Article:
It's only a few data points, so it's hardly a trend (let's hope not considering it actually improved between 2012 and now), but the important thing that these figures share in common is that they're both significantly lower than the 2%+ worldwide church annual growth during this time period.

      Let's do the same thing, only for a country with a reputation for low activity rates, like Brazil (

      Reported Membership 2012: 1,138,740
      Reported Membership 2013: 1,209,974

      The current membership is the same as reported last year. Apparently these pages aren't updated often. Interestingly, the archived pages have a "last updated" spot near the top that is missing from the current version of the page.

      For this one-year period, Brazil netted 71,234 more members, an increase of 6.26%, well over twice the worldwide figure. Again, this is not enough data for a trend, but I think if someone had the time to comb through all of the church's available numbers, they might find some interesting stuff.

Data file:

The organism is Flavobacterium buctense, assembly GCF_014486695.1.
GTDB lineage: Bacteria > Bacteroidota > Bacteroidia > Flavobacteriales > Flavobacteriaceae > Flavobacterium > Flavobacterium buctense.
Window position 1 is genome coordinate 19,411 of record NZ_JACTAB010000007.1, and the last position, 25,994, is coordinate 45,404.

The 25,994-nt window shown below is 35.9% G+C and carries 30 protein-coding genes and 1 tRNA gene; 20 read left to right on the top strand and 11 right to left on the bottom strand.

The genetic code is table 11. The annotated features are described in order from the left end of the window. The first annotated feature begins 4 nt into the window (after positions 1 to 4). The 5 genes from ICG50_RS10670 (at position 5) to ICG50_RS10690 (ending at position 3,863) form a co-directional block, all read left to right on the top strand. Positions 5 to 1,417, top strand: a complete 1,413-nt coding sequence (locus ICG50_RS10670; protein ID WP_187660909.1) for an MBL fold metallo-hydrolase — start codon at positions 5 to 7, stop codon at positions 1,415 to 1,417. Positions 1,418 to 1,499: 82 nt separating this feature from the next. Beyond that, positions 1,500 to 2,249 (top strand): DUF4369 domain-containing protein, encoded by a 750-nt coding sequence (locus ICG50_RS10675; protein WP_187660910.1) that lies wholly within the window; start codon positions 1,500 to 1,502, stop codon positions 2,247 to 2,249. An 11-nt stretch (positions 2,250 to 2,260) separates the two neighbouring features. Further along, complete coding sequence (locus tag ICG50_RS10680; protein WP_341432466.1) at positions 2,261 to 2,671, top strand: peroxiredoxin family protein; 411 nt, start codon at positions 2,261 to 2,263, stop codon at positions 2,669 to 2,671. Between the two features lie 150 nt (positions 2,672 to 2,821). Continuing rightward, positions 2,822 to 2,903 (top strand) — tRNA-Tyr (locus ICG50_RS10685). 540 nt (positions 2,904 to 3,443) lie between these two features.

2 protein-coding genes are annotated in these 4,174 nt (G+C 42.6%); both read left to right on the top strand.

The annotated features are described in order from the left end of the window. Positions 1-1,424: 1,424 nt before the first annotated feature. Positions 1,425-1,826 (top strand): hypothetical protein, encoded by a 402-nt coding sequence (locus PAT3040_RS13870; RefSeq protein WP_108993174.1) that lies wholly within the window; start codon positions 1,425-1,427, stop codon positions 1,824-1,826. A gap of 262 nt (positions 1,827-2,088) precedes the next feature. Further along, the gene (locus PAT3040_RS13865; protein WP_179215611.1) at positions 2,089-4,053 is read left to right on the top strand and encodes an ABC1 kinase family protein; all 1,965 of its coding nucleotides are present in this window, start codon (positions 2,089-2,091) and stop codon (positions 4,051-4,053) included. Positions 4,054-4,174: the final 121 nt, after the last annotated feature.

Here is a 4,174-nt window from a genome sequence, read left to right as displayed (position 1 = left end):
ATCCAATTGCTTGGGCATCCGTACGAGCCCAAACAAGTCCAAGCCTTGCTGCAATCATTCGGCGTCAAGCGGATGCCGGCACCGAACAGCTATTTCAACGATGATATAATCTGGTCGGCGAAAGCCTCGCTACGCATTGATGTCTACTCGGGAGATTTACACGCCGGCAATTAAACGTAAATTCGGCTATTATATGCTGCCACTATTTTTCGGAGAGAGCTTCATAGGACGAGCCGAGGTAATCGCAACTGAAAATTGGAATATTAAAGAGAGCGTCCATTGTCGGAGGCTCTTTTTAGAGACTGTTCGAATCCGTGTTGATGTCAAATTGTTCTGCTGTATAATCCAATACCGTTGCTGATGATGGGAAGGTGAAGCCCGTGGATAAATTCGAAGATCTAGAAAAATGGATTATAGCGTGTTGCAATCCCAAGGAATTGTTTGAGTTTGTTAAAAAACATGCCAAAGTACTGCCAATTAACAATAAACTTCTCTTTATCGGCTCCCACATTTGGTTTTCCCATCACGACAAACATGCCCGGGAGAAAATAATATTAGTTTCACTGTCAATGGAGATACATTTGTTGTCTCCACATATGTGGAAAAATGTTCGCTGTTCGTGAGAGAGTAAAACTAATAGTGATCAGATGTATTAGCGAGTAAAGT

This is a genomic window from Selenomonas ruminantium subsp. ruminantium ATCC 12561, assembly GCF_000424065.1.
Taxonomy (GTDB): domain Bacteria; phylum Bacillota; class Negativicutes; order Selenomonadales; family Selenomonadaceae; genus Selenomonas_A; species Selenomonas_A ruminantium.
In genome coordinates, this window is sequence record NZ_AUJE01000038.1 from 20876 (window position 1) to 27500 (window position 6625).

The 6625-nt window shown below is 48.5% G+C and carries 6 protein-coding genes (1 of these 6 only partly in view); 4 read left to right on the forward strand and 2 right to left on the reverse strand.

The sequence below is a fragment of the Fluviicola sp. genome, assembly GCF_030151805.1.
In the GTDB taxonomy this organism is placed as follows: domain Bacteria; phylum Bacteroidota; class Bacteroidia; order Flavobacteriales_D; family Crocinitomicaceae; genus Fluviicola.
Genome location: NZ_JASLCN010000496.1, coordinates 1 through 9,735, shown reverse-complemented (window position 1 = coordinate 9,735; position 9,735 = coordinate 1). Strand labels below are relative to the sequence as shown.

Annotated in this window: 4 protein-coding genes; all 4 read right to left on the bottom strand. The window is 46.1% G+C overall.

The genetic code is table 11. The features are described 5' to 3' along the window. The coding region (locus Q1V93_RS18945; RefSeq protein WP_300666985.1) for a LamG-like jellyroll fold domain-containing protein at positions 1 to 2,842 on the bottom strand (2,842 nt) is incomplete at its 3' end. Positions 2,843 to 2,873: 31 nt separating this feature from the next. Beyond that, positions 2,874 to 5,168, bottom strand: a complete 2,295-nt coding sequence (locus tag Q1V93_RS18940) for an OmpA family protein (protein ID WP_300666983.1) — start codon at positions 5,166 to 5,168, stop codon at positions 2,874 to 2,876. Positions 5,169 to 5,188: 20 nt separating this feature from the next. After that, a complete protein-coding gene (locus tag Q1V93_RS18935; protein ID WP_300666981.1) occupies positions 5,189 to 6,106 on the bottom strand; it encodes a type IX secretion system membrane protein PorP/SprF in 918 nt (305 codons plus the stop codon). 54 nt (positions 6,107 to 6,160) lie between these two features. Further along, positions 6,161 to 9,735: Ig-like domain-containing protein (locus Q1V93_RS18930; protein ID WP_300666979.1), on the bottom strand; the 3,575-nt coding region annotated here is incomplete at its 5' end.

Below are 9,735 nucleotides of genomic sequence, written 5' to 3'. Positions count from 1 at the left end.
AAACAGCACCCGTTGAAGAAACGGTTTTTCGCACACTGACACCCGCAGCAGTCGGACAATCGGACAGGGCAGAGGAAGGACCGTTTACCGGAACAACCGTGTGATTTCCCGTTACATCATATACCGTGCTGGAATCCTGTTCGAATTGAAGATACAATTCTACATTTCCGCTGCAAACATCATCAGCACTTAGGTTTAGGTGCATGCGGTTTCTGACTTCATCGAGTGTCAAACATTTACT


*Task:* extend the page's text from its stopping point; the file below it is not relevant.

My guess? The increased numbers of the church is carried by converts in high-baptizing countries with low retention rates. That, and maybe all the Utahn families having ten children.

      Truly this is a marvelous work and a wonder.

  2. They do count children. Here's what I found:

    Membership record

    For statistical and reporting purposes, the following persons are members of record and should have a membership record:

    1) Those who have been baptized and confirmed.
    2) Those under age nine who have been blessed but not baptized.
    3) Those who are not accountable because of intellectual disabilities, regardless of age.
    4) Unblessed children under age eight when: